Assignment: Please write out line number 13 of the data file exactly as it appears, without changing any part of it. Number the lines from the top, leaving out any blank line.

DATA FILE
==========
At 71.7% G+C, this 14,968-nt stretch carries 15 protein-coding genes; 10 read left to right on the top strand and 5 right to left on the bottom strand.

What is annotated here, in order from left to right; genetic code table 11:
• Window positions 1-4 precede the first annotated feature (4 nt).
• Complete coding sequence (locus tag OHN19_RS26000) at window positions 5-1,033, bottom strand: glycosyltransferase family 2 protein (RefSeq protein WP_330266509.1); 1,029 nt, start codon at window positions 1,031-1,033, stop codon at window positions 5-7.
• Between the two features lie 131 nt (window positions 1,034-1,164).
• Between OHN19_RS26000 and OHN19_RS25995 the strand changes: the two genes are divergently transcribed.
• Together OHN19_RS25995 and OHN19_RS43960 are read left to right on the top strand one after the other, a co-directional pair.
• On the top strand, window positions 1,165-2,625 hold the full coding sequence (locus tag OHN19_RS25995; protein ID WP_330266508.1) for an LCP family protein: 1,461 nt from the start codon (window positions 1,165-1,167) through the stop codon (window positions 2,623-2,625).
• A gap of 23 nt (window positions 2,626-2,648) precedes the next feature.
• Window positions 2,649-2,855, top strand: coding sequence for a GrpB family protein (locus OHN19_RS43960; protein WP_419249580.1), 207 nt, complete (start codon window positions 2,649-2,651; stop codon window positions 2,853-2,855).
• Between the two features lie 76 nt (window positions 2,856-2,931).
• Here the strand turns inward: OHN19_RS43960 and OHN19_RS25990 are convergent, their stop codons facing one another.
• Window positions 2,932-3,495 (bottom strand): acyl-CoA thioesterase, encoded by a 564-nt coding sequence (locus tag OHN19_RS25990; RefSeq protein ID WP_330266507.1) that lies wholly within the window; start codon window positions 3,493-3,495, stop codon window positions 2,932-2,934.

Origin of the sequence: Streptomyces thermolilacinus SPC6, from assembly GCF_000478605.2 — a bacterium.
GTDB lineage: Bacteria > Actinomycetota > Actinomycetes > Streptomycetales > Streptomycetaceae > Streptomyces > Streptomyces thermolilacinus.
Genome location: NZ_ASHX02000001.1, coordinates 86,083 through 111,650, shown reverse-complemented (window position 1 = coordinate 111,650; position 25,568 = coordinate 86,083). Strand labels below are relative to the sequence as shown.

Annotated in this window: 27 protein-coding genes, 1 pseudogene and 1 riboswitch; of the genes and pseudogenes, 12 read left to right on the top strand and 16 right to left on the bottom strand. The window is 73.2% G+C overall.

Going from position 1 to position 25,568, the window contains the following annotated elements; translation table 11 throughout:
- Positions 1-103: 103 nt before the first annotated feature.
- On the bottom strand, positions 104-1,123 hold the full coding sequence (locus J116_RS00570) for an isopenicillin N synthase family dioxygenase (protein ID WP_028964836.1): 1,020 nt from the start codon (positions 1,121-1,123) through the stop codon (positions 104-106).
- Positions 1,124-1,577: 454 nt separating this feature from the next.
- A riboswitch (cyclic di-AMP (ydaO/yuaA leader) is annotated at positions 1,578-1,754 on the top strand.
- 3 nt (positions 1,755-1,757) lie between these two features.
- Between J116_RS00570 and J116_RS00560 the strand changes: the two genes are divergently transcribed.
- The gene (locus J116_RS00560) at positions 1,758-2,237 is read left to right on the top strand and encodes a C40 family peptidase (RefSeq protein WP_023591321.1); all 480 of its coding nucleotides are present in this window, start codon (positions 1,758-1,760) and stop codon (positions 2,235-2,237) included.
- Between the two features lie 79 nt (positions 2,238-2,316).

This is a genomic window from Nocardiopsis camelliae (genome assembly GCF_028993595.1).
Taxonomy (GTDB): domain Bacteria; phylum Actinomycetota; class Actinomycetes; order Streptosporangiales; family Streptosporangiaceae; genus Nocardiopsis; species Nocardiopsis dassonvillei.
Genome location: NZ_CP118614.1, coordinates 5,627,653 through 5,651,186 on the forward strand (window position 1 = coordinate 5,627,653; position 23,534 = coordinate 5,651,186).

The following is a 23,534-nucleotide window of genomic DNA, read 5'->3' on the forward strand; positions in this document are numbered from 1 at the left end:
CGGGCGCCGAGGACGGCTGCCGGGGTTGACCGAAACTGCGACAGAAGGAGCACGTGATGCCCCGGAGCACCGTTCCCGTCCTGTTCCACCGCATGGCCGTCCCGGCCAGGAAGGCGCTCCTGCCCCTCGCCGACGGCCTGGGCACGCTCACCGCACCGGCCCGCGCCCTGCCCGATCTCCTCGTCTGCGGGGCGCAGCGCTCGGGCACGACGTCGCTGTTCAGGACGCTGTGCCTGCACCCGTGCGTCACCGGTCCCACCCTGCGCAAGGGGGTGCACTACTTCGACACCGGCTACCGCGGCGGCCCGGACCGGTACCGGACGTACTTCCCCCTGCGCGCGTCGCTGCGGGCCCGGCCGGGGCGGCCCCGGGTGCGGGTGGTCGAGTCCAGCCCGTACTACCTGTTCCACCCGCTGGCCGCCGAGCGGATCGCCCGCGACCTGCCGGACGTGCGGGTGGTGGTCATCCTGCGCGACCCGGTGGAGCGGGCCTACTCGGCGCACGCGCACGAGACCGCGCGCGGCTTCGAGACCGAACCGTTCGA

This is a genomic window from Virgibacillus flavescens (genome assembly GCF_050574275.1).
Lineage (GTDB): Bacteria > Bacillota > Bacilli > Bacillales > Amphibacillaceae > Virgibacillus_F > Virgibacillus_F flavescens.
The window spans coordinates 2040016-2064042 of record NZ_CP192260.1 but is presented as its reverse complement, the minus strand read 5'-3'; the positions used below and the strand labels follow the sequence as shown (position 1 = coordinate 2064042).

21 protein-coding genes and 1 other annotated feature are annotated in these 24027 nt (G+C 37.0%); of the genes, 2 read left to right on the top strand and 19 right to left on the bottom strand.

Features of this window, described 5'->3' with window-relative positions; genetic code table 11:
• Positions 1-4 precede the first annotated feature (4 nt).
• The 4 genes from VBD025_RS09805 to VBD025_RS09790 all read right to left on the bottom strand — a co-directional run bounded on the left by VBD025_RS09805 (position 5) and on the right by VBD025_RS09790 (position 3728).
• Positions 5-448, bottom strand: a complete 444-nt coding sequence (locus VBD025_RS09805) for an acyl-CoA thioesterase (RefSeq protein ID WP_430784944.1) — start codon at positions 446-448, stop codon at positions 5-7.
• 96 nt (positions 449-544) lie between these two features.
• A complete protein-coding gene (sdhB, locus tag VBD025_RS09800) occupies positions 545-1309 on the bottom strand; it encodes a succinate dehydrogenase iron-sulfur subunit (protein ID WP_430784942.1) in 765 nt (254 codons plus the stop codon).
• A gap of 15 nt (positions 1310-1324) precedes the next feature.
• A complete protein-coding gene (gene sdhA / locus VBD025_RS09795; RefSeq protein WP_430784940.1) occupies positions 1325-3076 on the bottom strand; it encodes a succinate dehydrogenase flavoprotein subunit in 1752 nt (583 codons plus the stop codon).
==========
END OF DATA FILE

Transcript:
• Window positions 2,932-3,495 (bottom strand): acyl-CoA thioesterase, encoded by a 564-nt coding sequence (locus tag OHN19_RS25990; RefSeq protein ID WP_330266507.1) that lies wholly within the window; start codon window positions 3,493-3,495, stop codon window positions 2,932-2,934.